Mind operates two helplines - Infoline is an information and signposting service; Mind’s Legal line provides information and general advice on mental health-related law. Local Minds provide mental health services in local communities across England and Wales (search by postcode or map). Infoline: 0300 123 3393, Legal line: 0300 466 6463.
BAME Mental Health Support (BMHS) provides a range of services, particularly aimed at supporting ethnic minority communities. A helpline is available each day from midday – 11pm: 0800 144 8824.
Hafal provides a range of services across Wales. The charity has a special focus on supporting people with a serious mental illness and their carers. Tel: 01792 816 600/832 400.
Samaritans is particularly experienced in supporting people with suicidal thoughts/behaviour. A 24/7 helpline and an email service is available. A Welsh language helpline is also available. Call 116 123. For Welsh language line, call 0808 164 0123.
Shout 85258 is a free, confidential, 24/7 text messaging support service for people who are struggling to cope. Text 'SHOUT' to 85258.
The website stayingsafe.net, developed by 4 Mental Health, helps people who are struggling with suicidal thoughts to create a ‘safety plan’.
wellbeingandcoping.net provides practical ideas to help people feel calmer and find ways of coping. It includes a downloadable version which can be printed and given to people who don’t have online access.
Hub of hope is a national mental health database bringing together sources of mental health advice and support. You can find relevant local services by entering a postcode.
Young person’s mental health toolkit links young people (aged 11 to 25) to websites, apps, helplines, and other resources to support mental health and wellbeing.
Meic is a helpline service for children and young people up to the age of 25. Online chat, freephone and text services are provided. Freephone 080880 23456, or text 84001.
Papyrus is a suicide prevention charity providing support to young people up to the age of 35 via a national helpline HOPELINEUK (this includes text and email services). Call 0800 068 41 41, or text 07860 039967.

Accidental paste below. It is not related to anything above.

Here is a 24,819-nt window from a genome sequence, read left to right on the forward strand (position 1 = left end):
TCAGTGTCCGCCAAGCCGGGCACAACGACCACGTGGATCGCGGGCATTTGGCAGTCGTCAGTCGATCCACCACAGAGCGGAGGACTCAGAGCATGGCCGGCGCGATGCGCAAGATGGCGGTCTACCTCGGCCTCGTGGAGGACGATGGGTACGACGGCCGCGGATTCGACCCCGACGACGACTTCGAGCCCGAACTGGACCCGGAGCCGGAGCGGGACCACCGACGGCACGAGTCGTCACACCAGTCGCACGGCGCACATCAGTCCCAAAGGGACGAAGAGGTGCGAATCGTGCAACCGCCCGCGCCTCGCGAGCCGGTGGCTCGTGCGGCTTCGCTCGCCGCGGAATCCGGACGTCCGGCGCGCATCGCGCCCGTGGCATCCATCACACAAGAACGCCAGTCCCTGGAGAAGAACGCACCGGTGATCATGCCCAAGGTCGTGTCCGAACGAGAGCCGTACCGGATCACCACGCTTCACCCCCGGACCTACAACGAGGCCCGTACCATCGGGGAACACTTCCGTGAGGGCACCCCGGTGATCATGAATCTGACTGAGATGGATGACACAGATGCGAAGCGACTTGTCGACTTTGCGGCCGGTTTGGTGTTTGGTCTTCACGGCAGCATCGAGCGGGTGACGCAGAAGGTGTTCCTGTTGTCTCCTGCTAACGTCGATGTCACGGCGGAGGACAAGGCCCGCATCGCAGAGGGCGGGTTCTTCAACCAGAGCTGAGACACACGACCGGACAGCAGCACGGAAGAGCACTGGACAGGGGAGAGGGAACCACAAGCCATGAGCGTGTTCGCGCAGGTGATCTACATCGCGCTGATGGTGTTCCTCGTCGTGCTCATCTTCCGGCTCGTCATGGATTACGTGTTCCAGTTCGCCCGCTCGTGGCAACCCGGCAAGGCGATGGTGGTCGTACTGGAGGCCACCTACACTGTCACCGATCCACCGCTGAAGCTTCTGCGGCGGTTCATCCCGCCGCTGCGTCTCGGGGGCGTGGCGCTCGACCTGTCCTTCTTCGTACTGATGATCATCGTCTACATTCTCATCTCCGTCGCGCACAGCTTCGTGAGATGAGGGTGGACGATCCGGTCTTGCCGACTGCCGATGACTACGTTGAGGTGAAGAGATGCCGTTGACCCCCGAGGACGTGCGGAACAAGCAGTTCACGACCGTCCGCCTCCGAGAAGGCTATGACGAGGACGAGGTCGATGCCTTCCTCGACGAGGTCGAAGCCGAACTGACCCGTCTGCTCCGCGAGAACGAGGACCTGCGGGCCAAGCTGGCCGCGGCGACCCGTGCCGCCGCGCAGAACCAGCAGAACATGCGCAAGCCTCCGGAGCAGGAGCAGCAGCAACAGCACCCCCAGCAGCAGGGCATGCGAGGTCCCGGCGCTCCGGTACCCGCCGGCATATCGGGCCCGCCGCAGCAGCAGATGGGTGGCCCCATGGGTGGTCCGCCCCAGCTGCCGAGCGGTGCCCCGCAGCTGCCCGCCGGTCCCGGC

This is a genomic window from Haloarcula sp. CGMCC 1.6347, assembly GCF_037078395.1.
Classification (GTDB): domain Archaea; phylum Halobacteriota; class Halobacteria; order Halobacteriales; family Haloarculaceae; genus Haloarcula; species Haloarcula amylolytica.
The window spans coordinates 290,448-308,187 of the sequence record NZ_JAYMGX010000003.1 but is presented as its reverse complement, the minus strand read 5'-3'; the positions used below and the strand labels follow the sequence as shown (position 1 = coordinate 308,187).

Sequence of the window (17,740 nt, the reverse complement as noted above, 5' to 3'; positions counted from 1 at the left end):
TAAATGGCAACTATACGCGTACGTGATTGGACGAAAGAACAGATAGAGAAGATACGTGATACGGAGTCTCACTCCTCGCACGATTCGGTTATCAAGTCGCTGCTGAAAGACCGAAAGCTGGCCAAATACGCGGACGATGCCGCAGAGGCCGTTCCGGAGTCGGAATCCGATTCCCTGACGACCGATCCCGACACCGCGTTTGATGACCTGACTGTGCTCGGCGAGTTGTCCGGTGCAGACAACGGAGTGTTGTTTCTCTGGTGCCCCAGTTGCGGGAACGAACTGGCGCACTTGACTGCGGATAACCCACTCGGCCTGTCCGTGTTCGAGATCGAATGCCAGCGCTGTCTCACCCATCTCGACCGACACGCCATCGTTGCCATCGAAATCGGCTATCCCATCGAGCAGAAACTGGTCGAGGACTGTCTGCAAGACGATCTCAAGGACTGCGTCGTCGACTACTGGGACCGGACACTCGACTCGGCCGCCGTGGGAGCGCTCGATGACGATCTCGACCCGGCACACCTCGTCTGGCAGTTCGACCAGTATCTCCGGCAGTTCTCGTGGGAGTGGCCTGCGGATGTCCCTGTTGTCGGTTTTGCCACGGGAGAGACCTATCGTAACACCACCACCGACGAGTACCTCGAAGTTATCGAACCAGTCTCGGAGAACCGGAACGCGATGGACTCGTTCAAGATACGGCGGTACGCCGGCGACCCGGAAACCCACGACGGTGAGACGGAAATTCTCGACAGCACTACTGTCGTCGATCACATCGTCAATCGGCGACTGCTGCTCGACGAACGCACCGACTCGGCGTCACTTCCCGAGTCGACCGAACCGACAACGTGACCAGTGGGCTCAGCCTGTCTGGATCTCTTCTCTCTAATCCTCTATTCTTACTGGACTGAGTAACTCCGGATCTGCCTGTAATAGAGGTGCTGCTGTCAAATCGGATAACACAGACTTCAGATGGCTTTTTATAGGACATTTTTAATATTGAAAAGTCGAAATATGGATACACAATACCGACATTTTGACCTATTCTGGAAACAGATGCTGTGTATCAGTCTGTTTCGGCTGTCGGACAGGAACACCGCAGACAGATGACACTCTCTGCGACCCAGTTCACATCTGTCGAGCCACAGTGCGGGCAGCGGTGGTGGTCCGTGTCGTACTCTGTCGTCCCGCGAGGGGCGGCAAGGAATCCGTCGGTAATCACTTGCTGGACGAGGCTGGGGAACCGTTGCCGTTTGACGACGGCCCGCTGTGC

YoungMinds’ crisis messenger service is a free 24/7 text support service for young people experiencing a mental health crisis. Text YM to 85258.
YoungMinds also offer a parents helpline, email service and webchat for parents/carers who are concerned about their child’s mental health (up to the age of 25). Call 0808 802 5544.
Charlie Waller Trust’s Coping with self-harm: A guide for parents and carers provides information about self-harm and how to support a young person.
Papyrus also has a guide for parents and carers concerned that a young person might be experiencing thoughts of suicide or self-harm - Supporting your child: Self-harm and suicide.
Beat eating disorders charity provides support services to adults and young people including helplines, email support and web chat. Helpline: 0808 801 0677, Studentline: 0808 801 0811, Youthline: 0808 801 0711.
Veterans NHS Wales is a specialised, priority NHS service for veterans in need of mental health support in Wales. Veterans can self-refer to the service.
Combat Stress veteran’s mental health charity provides a 24 hour helpline, online support and a range of mental health services for former servicemen and women. Helpline: 0800 138 1619.
Other sources of information and advice
Citizens Advice provides support for many of the problems that can contribute to mental ill health, including for example issues around housing, employment, and debt. Online support is available, and you can also find your local Citizens Advice service via a postcode search on the website (note: local services may not be providing face to face advice during the pandemic). National phone line: 0800 702 2020.
Article by Philippa Watkins, Senedd Research, Welsh Parliament